The Sleep of Arthur in Avalon – Edward Burne-Jones
“Some men yet say that King Arthur is not dead,
......and men say that he will come again”
Edward Burne-Jones last and greatest work The Sleep of Arthur in Avalon has come home and returns to Britain for exhibition at the Tate Britain, London for a limited period only, from April 2008 to February 2009. Burne-Jones spent 17 years on the canvas and he was still painting it on the day before his death in June 1898.
Following the artist's death the painting with its magnificent frame with Latin inscription passed to a neighbour of Burne-Jones's whose descendents, John and Penryn Monck, sold the work at Christie's on 26 April 1963. Even at a time when Victorian art was unfashionable, the sale was considered a significant loss to Britain.
Tragically, Burne-Jones last work was allowed to leave Britain in 1963 after being sold at auction when the Tate had the opportunity to buy it for £1,000. It was purchased for the Museo de Arte de Ponce in Puerto Rico by the island's governor and founder of the museum, Don Luis Ferré, in 1963.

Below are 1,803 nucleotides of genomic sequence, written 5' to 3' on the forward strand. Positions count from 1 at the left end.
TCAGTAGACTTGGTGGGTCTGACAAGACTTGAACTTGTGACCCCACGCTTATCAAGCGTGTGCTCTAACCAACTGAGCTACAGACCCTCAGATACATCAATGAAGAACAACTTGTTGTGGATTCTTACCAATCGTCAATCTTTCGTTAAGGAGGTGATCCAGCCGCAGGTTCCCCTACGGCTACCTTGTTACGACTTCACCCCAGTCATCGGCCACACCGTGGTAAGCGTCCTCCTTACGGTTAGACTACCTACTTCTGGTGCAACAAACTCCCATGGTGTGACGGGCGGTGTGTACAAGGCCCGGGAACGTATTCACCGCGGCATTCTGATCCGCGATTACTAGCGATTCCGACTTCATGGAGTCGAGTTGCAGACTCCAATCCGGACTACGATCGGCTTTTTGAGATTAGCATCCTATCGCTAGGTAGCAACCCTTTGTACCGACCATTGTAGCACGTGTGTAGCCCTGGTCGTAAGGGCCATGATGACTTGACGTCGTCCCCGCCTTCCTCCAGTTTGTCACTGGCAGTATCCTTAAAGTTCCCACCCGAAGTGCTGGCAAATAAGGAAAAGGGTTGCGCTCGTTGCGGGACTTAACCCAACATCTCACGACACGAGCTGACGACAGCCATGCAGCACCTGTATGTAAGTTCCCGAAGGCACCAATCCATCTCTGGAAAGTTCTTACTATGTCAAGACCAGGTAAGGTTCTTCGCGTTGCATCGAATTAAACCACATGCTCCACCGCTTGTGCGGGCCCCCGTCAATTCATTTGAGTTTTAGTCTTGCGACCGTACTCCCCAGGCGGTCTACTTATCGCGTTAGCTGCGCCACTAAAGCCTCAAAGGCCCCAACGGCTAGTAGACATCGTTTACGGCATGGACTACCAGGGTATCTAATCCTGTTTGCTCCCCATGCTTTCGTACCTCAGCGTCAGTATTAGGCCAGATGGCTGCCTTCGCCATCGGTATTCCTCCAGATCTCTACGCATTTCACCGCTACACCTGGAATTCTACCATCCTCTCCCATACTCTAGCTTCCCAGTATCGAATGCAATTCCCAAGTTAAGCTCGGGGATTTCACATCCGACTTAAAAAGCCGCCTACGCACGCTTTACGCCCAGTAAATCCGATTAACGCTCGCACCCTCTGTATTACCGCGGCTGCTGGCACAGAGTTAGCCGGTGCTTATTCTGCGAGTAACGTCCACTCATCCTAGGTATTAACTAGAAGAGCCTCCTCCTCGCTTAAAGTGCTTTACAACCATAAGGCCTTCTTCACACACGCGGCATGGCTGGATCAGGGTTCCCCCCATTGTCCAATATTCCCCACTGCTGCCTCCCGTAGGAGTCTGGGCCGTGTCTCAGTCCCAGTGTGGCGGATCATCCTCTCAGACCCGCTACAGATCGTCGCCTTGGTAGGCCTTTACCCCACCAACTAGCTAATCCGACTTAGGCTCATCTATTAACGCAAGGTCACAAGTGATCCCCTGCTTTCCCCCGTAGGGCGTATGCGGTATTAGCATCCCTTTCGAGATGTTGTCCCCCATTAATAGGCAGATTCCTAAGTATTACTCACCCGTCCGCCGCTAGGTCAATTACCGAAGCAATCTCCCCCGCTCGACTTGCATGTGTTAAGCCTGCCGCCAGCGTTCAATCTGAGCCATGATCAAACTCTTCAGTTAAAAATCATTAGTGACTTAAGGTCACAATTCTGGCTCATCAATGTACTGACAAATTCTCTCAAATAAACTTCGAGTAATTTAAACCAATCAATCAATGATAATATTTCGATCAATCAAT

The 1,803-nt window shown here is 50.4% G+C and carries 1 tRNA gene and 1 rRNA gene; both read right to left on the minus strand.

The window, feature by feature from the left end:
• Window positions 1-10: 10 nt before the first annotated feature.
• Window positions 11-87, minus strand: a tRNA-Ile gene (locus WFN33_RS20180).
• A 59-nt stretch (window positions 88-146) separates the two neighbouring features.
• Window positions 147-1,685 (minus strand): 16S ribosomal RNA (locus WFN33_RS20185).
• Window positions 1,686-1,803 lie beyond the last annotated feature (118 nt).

This enormous painting, measuring 21ft by 10ft, is being loaned to Tate Britain with Frederic Leighton's masterpiece Flaming June (1895) from the Museo de Arte de Ponce, Puerto Rico, while its galleries undergo a major renovation and expansion programme during 2008.
The subject of the painting is taken from the fifteenth century work Thomas Malory’s Le Morte d’Arthur, Book 21, Chapters 5 and 6. Mortally wounded in the Battle of Camlann, Arthur is taken way to the isle of Avalon and tended by Morgan and her sisters, where he would enter a dream like sleep until summoned again.
Burne-Jones painting shows the King laid out in a cloister, capped by a canopy embossed with panels showing the story of the Holy Grail, three queens keeping vigil; Morgan le Fay in white; the queens of Northgallis and the Wastelands by his feet. In the foreground, playing instruments, are Nimue (The Lady of the Lake), the queens of Sothian Orkney, Eastland and the Outer Isles. Amazons hold the kings’ armour, while Watchers look out into the distance ready to raise the alarm should the King awake.
If you appreciate fine Arthurian art see it now while you can - it returns for a limited period only, you will not be disappointed.
Also on loan from the Museo de Arte de Ponce, Puerto Rico, Flaming June, was last shown in the UK in 1996 and has become an iconic work in Puerto Rico. The picture was one of the artist's final works and shows a woman in a state of total relaxation, with brilliant orange drapery stretched across her body, as she sleeps in the heat of the Mediterranean sun.
The theme of sleep and its associations with death and unconsciousness was important to both Leighton and Burne-Jones, and has additional resonance in these two works that were painted towards the end of the artists' lives.